Tag Archives: Extinction

Stop the Press!! – Extinction Galore!

Latest Science contains an interesting K/Pg (K/T)-extinction related article.

Renne, P. R., Deino, A. L., Hilgen, F. J., Kuiper, K. F., Mark, D. F., Mitchell, W. S., Morgan, L. E., Mundil, R. & Smit, J., 2013: Time Scales of Critical Events Around the Cretaceous-Paleogene Boundary.
–Science: Vol. 339, #6120, pp. 684-687 [doi: 10.1126/science.1230492]



“Mass extinctions manifest in Earth’s geologic record were turning points in biotic evolution. We present 40Ar/39Ar data that establish synchrony between the Cretaceous-Paleogene boundary and associated mass extinctions with the Chicxulub bolide impact to within 32,000 years. Perturbation of the atmospheric carbon cycle at the boundary likely lasted less than 5000 years, exhibiting a recovery time scale two to three orders of magnitude shorter than that of the major ocean basins. Low-diversity mammalian fauna in the western Williston Basin persisted for as little as 20,000 years after the impact. The Chicxulub impact likely triggered a state shift of ecosystems already under near-critical stress.”

And what happened after:

O’Leary, M. A., Bloch, J. I., Flynn, J. J., Gaudin, T. J., Giallombardo, A., Giannini, N. P., Goldberg, S. L., Kraatz, B. P., Luo, Z.-X., Meng, J., Ni, X., Novacek, M. J., Perini, F. A., Randall, Z. S., Rougier, G. W., Sargis, E. J., Silcox, M. T., Simmons, N. B., Spaulding, M., Velazco, P. M., Weksler, M., Wible, J. R. & Cirranello, A. L., 2013: The Placental Mammal Ancestor and the Post–K-Pg Radiation of Placentals.
–Science: Vol. 339, #6120, pp. 662-667 [doi: 10.1126/science.1229237]



“To discover interordinal relationships of living and fossil placental mammals and the time of origin of placentals relative to the Cretaceous-Paleogene (K-Pg) boundary, we scored 4541 phenomic characters de novo for 86 fossil and living species. Combining these data with molecular sequences, we obtained a phylogenetic tree that, when calibrated with fossils, shows that crown clade Placentalia and placental orders originated after the K-Pg boundary. Many nodes discovered using molecular data are upheld, but phenomic signals overturn molecular signals to show Sundatheria (Dermoptera + Scandentia) as the sister taxon of Primates, a close link between Proboscidea (elephants) and Sirenia (sea cows), and the monophyly of echolocating Chiroptera (bats). Our tree suggests that Placentalia first split into Xenarthra and Epitheria; extinct New World species are the oldest members of Afrotheria.!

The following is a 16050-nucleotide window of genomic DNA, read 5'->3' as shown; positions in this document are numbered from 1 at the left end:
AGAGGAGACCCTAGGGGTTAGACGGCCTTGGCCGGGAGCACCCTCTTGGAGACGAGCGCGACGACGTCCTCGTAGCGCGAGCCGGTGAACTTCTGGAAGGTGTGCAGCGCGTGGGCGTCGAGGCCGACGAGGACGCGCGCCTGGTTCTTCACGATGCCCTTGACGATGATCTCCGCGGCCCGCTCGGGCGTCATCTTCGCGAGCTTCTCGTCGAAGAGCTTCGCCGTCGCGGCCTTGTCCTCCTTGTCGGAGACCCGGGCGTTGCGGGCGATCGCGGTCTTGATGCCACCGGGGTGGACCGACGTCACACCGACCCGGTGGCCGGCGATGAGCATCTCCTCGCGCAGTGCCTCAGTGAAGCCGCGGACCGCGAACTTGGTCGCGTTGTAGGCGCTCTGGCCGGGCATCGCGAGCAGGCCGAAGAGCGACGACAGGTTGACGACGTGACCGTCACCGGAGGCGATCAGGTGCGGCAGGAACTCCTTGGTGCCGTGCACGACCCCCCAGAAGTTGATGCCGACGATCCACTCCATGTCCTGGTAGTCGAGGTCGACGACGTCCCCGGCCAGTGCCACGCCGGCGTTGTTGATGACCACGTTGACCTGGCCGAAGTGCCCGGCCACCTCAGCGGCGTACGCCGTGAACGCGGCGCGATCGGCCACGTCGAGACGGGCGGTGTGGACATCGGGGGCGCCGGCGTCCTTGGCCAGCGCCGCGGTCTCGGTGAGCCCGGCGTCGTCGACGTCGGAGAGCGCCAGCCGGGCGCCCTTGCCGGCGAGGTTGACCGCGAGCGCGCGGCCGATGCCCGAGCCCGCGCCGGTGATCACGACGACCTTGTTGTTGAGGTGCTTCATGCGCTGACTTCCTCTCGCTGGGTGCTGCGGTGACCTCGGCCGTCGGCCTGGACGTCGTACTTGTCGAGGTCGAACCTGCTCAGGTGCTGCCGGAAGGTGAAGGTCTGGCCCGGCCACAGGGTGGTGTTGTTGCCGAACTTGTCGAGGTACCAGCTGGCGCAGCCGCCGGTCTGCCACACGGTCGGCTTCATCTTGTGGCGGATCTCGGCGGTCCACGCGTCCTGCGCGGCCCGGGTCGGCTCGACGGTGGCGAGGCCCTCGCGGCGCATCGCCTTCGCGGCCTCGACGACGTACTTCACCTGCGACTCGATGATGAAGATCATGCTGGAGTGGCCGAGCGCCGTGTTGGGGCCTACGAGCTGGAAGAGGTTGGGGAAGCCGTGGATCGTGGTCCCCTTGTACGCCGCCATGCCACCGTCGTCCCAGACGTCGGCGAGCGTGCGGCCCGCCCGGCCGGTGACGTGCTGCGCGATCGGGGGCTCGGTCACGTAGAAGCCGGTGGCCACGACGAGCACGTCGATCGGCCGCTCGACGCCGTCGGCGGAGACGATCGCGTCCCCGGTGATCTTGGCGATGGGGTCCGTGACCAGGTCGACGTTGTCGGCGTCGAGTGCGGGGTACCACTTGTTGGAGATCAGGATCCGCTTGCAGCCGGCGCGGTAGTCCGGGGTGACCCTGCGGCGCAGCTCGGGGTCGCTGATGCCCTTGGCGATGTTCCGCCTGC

DNA reveals Neanderthal extinction clues

Interesting! Shows that we don’t not nearly enough about this stuff yet…

Neanderthals were already on the verge of extinction in Europe by the time modern humans arrived on the scene, a study suggests.


the actual paper:


doi: 10.1093/molbev/mss074

Robust estimates of extinction time in the geological record

The rate at which a once-abundant population declines in density prior to local or global extinction can strongly influence the precision of statistical estimates of extinction time. Here we report the development of a new, robust method of inference which accounts for these potential biases and uncertainties, and test it against known simulated data and dated Pleistocene fossil remains (mammoths, horses and Neanderthals). Our method is a Gaussian-resampled, inverse-weighted McInerny et al. (GRIWM) approach which weights observations inversely according to their temporal distance from the last observation of a species’ confirmed occurrence, and for dates with associated radiometric errors, is able to sample individual dates from an underlying fossilization probability distribution. We show that this leads to less biased estimates of the ‘true’ extinction date. In general, our method provides a flexible tool for hypothesis testing, including inferring the probability that the extinctions of pairs or groups of species overlap, and for more robustly evaluating the relative likelihood of different extinction drivers such as climate perturbation and human exploitation.